Gov. Hickenlooper signs campaign-finance reform measure into law

Gov. John Hickenlooper signs into law House Bill 1155 concerning campaign finance. Present are, left to right, Rep. Dan Thurlow, R-Grand Junction, Secretary of State Wayne Williams, SOS  legislative liaison Tim Griesmer, Deputy Secretary of State Suzanne Staiert, and elections legal manager Ben Schler. (SOS photo)

Military voters will be protected and voter intent honored, candidates will be given a chance to correct errors on campaign-finance reports and avoid what could be absurd fines, and nonprofits will have enhanced ability to raise money under three bills Gov. John Hickenlooper signed into law Tuesday.

“We want to establish common-sense processes to ensure that Coloradans can meet the requirements of the law,” said Colorado Secretary of State Wayne Williams. “Working with legislators from both parties, we improved business, charity, and election procedures during this legislative session.”

Williams said he is pleased that nine of the 11 measures his office advocated for passed the Democratic-controlled House and the Republican-led Senate during the 2017 session, which ended earlier this month. So far, seven of the bills have been signed into law — three on Tuesday — and two are awaiting action by the governor’s office.

Among the bills receiving action Tuesday: House Bill 1155, which allows candidates to cure campaign finance reports.

“I love this bill,” said the House sponsor, Rep. Dan Thurlow, R-Grand Junction. “It fixes a problem that led to ‘gotchas.'”

Rep. Dan Thurlow, R-Grand Junction, and Colorado Secretary of State Wayne Williams, pose with Scout, the life-sized fiberglass horse, in Gov. John Hickenlooper’s lobby on Tuesday. They were waiting for bills to be signed. (SOS photo)

Under current law, when elected officials make a mistake, they can incur a $50-a-day fine for each error in a report for up to as many as 180 days. The measure gives candidates 15 days to fix an error after being notified of a complaint.

“It’s encouraging candidates to go ahead and fix those issues,” Deputy Secretary of State Suzanne Staiert said when she testified in favor of the bill before a House committee in March.

At the same time, Staiert said it would curb “gamesmanship, political posturing” and other motivations for mischief, according to a Colorado Politics story.

Colorado Ethics Watch also testified in favor of the measure.

In addition, Hickenlooper on Tuesday signed into law Senate Bill 209, which streamlines the review of candidate petitions and allows political campaigns to fix errors in their paperwork. Prior to this law, the secretary of state had no leeway when campaigns made certain administrative errors on petitions.  As a result, candidates who didn’t make the ballot often turned to the courts, where access typically was granted.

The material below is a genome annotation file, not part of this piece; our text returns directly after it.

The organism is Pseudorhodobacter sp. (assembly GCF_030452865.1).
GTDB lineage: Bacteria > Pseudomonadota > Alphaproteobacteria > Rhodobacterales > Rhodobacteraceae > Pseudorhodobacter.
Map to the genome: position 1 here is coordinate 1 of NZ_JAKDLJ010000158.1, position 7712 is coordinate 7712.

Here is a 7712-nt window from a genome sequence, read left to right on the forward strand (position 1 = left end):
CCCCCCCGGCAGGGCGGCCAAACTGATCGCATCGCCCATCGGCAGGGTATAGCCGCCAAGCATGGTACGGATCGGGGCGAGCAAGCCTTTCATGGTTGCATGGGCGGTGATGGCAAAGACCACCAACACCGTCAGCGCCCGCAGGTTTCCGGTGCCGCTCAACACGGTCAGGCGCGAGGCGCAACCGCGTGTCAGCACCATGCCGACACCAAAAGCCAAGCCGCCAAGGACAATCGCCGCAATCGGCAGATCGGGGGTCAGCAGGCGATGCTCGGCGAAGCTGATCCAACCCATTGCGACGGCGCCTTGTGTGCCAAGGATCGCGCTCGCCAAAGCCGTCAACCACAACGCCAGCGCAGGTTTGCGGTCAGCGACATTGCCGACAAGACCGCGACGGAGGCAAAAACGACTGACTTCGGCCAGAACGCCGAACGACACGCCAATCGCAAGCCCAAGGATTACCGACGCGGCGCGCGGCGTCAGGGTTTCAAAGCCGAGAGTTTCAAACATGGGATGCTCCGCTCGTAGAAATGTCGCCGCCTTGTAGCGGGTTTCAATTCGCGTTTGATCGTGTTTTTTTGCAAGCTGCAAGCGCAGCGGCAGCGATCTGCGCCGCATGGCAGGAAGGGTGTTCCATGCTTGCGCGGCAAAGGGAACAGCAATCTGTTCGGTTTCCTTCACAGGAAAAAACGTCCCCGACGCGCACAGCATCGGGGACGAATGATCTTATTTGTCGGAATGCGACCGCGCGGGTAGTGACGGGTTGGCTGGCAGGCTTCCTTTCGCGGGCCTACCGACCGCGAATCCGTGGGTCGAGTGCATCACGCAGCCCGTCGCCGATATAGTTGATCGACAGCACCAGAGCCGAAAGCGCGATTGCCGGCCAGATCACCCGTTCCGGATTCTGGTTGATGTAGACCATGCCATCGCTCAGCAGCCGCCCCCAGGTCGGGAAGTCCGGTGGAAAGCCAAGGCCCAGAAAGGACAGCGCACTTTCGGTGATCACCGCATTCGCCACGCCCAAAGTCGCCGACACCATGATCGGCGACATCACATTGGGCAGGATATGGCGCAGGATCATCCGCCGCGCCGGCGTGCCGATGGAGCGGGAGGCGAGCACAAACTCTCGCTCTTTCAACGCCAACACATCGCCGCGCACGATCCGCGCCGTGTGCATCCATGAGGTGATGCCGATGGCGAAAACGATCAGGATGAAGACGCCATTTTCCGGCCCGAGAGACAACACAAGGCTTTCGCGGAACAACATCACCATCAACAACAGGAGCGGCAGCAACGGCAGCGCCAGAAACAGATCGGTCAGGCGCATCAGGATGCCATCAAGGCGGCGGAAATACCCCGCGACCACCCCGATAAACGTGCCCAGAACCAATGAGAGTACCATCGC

Denver District Court Judge Elizabeth Starr pointed out in a 2016 case that courts could make a determination of “substantial compliance,” but the secretary could not. In denying a candidate access to the ballot, she said the secretary of state had “appropriately reviewed the petitions submitted … followed the applicable guidelines.” She allowed the candidate on the ballot.

House Minority Leader Patrick Neville and Colorado Secretary of State Wayne Williams testify on behalf of an elections measure, House Bill 1088, in March. (SOS picture)

“This bill protects military voters by reducing the possibility of incomplete ballot determinations when their ballots are mailed,” Secretary Williams said. “It also modernizes vacancy procedures and ensures that voters’ intent is honored in the event of school board vacancies or candidate withdrawals.”

The House sponsor of the measure, Rep. Mike Weissman, D-Aurora, had planned to attend the bill signing but texted the governor’s office to say a traffic accident ahead of him was delaying traffic.

The governor also signed into law a bill concerning bingo and raffles, which are overseen by the secretary of state’s office.

Measures signed into law so far

  • SB 132, recodifies notaries public law, by Sen. Bob Gardner, R-Colorado Springs, and Reps. Cole Wist, R-Centennial, and Jovan Melton, D-Aurora
  • SB 152, implements of a voter-approved measure making it harder to amend Colorado’s constitution, by Sen. Louis Court, D-Denver, and Rep. Chris Kennedy, D-Lakewood
  • SB 209, changes laws governing access to the ballot, by Sen. Kevin Priola, R-Henderson and Rep. Weissman
  • SB 232, adopts recommendations of a sunset report for bingo and raffles, by Sen. Steve Fenberg, D-Boulder, and Rep. Paul Rosenthal, D-Denver
  • SB 305, implements two voter-approved ballot measures impacting unaffiliated voters and primary elections, by Sens. Kevin Lundberg, R-Berthoud, and Sen. Fenberg, and Reps. Mike Foote, D-Lafayette, and Patrick Neville, R-Castle Rock
  • HB 1155, provides the ability to cure campaign financing reporting deficiencies without penalty, by Rep. Thurlow and Sen. Gardner
  • HB 1158, modifies and clarifies laws regarding the registration of charitable entities, by Rep. Hugh McKean, R-Fort Lupton, and Sens. Beth Martinez Humenik, R-Thornton, and Jim Smallwood, R-Parker

Measures awaiting action by the governor

  • HB 1088, outlines process for requiring signature verification for candidate petitions, by Rep. Neville, and Sen. Tim Neville, R-Littleton
  • SB 40, modernizes Colorado’s open records laws, by Sen. John Kefalas, D-Fort Collins, and Rep. Dan Pabon, D-Denver.